House price in Barcelona are rising almost twice as fast as any other city in Spain, according to Tinsa’s local housing market report for the second quarter.
House prices are rising by double digits in several Spanish cities, but Barcelona is in its own league when it comes to house price inflation, reveals the latest report from Tinsa – Spain’s leading appraisal company.
Over twelve months to the end of June, residential property prices in the Catalan capital rose by 21.7%, followed a distant second by Alicante (+12.9%), Madrid (10.8%), and Vigo (10.2%). Provincial capital house prices changes are indicated in the following map.
Helping to illustrate the widening chasm between Spain’s two speed property markets, house prices continue to fall in Castellón, the capital of the eponymous province home to the Valencian Community’s Costa del Azahar (-12.6%), Toledo (-9.4%) and León (-5.6%).
The hottest district in Barcelona’s hot market was the Ciutat Vella Old Town, home to the Gothic Quarter and the Born, where house prices have risen 35.7% in the last 12 months. Another notable increase was clocked up in the uptown district of Sarria-Sant Gervasi (+11.6), where the average price of property in terms of Euro per square metre has now broken through the 4,200 €/m2 barrier. That’s even higher than Madrid’s posh Salamanca district, where prices rose 10.9% to 3,925 /m2, all according to data from Tinsa, based on its own valuations.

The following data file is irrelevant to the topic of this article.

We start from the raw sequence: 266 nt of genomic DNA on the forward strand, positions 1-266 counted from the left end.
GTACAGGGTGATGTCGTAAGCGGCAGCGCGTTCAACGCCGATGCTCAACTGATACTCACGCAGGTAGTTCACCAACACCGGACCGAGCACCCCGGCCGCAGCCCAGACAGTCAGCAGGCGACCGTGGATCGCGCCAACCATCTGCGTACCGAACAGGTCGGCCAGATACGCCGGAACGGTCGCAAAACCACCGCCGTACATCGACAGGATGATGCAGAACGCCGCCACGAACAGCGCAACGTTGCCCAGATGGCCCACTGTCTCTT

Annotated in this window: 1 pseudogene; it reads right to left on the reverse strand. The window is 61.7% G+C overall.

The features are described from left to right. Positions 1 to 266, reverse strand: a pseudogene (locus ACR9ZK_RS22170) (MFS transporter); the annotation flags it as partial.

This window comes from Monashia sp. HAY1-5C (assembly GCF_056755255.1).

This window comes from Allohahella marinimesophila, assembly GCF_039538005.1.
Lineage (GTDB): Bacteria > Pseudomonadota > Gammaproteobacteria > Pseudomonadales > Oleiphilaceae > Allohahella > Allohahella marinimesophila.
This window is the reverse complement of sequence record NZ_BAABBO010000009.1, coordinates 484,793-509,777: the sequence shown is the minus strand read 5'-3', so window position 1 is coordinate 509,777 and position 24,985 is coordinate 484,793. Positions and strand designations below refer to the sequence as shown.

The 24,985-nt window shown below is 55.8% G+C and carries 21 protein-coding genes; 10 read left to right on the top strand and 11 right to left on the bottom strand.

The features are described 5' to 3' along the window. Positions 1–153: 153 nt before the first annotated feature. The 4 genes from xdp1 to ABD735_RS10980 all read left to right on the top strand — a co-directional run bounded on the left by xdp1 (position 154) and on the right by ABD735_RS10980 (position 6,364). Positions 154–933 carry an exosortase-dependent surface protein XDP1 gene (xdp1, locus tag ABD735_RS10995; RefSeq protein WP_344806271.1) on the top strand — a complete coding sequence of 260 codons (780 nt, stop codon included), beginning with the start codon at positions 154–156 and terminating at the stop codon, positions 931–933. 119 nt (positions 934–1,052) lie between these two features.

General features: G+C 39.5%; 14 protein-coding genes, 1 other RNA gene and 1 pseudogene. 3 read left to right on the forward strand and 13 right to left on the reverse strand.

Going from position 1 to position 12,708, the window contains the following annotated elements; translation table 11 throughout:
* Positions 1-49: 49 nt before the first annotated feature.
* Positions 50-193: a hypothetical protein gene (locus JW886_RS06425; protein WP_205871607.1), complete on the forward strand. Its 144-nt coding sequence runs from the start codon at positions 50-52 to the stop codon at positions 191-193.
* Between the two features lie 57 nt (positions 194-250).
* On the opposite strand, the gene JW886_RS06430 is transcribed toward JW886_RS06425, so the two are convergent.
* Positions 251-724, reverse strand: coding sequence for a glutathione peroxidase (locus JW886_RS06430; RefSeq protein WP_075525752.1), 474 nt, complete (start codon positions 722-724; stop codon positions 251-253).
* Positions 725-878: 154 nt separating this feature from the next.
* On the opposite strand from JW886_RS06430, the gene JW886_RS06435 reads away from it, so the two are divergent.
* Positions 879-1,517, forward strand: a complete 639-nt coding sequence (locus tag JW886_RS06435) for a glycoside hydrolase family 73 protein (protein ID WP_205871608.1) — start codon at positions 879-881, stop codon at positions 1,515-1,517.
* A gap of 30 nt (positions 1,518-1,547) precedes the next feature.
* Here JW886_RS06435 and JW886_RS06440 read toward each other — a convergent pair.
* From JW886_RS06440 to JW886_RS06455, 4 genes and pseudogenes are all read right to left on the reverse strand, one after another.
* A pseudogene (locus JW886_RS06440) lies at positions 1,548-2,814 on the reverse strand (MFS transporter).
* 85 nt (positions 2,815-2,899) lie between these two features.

Are Barcelona house prices now in bubble territory, or heading that way? I’ll tackle that question in a separate article.
The next map shows house price changes by province, year-on-year in the second quarter. Once again, Barcelona province delivered the biggest increase (+11.9%) followed by Madrid (+9%). Surprisingly, perhaps, house prices fell a fraction in Alicante province (-0.7%), home to the Costa Blanca, and in the Balearics (-0.3%), where prices have been rising strongly for years.
Looking at house price evolution by autonomous region (next map), Catalonia was at the top of the ranking (11.3%), followed by Madrid (+9%), no doubt driven by the city figures in both cases. This map suggests a trend of rising prices in most regions with a coast, whilst prices in the interior continue to fall, with the exception of Madrid.
Tinsa also reveal that the average time it take to sell a property in Spain (time on market) now stands at 9.5 months, falling to 3.4 months in Madrid, and 3.6 months in Barcelona.